Lodi News-Sentinel, May 4, 2002

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When I Was Cruel

Elvis Costello

Steven Wine / Associated Press

At some point New Wave became Old Wave, and Elvis Costello has been cranking out records longer than the other Elvis did.

Like his namesake, the British Elvis started strong, sank into a slump and then mounted a career comeback. When I Was Cruel, his first solo album since 1996's All This Useless Beauty, ranks with his best work in the past couple of decades.

He wrote all 15 songs with a Silvertone electric guitar and 15-watt amplifier and the approach produced a handful of handsome tunes with "rowdy rhythm," as he calls it.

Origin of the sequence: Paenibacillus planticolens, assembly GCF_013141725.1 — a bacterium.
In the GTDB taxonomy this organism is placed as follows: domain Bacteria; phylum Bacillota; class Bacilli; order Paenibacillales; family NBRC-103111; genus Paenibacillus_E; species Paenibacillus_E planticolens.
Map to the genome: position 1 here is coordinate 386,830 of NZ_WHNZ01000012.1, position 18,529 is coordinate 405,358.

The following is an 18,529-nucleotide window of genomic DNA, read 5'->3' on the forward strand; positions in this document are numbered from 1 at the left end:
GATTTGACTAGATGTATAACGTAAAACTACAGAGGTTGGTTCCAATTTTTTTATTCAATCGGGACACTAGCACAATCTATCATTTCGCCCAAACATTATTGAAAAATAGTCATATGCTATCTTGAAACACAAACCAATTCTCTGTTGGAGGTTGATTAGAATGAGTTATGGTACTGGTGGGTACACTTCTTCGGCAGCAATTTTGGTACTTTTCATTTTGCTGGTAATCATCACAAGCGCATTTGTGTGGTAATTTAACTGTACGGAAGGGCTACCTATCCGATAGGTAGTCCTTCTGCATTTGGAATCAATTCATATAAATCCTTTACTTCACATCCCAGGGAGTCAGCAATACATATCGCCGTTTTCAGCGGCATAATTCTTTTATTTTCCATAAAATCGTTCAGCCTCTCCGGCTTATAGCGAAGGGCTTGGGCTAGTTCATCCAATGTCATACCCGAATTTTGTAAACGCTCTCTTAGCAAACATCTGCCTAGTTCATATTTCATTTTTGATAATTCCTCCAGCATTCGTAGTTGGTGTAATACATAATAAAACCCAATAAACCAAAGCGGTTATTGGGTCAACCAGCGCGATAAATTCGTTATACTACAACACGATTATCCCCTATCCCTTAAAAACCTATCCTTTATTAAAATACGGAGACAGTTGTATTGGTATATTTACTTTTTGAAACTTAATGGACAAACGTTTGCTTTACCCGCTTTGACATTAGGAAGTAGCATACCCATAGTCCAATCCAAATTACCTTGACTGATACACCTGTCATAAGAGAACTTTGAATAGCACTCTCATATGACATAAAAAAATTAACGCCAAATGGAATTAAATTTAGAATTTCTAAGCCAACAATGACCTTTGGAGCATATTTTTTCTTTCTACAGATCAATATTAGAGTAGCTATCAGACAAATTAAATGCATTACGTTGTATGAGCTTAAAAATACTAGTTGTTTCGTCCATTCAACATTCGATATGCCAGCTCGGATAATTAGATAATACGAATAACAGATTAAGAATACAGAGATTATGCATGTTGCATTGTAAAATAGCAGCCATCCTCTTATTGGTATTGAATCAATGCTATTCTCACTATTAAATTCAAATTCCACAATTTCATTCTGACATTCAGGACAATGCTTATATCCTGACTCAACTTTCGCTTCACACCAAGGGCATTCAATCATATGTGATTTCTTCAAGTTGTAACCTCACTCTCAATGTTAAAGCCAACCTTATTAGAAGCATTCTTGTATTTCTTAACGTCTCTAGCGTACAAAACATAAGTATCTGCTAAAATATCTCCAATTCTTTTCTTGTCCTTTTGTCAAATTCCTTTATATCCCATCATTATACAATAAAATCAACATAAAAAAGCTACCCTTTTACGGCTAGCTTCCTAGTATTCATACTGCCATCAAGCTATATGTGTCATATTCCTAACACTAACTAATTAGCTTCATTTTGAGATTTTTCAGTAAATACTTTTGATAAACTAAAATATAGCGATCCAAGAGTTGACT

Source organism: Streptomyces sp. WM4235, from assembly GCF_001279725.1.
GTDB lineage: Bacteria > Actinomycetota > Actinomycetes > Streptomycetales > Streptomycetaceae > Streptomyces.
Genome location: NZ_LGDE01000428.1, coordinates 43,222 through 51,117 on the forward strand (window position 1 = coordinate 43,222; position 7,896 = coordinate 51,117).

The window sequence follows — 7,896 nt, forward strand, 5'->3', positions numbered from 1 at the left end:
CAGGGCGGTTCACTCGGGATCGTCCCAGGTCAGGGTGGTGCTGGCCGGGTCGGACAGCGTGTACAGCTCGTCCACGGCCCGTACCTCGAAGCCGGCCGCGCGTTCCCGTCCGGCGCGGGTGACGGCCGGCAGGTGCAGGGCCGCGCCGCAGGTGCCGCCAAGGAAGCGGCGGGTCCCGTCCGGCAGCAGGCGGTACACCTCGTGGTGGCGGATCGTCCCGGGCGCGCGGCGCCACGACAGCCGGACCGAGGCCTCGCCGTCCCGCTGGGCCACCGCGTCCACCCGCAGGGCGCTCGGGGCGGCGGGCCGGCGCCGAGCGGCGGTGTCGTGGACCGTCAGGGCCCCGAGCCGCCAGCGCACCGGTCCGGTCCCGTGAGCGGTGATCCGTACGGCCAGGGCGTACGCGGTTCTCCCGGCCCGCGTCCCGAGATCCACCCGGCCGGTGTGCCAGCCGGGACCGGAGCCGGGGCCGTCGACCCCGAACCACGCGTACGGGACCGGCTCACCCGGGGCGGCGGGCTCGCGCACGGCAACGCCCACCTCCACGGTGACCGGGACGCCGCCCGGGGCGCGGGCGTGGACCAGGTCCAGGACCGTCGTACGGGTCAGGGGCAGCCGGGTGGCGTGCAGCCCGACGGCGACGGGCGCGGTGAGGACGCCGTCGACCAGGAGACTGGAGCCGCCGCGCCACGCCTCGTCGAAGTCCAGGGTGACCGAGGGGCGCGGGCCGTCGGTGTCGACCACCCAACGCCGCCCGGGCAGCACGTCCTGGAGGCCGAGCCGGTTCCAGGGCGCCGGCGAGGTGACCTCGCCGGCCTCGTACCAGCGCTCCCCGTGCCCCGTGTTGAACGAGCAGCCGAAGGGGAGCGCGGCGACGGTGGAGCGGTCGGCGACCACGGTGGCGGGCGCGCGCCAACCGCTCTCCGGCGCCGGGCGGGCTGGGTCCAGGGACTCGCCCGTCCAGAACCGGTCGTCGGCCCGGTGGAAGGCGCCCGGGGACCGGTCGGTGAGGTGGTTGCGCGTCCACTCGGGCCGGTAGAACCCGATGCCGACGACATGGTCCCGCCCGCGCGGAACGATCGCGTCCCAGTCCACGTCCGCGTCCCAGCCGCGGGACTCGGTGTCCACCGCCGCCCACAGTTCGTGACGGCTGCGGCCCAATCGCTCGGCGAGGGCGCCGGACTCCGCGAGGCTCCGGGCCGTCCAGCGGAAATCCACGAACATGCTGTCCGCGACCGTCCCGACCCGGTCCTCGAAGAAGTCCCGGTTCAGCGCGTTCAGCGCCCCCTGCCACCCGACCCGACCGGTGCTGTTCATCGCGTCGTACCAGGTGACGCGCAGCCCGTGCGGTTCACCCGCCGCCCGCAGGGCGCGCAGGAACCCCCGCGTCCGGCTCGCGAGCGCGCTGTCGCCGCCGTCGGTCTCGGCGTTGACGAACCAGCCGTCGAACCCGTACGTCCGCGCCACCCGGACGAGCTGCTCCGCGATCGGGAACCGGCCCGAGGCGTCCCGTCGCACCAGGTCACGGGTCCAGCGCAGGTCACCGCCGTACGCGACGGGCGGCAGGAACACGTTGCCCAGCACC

The opening cut, the autobiographical "45," could pass as an outtake from his first album, and that's high praise. "Tear Off Your Own Head," "Dissolve" and "Daddy Can I Turn This?" also sound great loud.

The best of the slow tunes is the album's seven-minute centerpiece, "When I Was Cruel No. 2," which includes spaghetti-Western guitar, a repeating sample of the '60s Italian pop singer Mina and a lyric that quotes Abba's "Dancing Queen." Mamma mia, it's marvelous.

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Lodi News-Sentinel, May 4, 2002


Steven Wine reviews When I Was Cruel.

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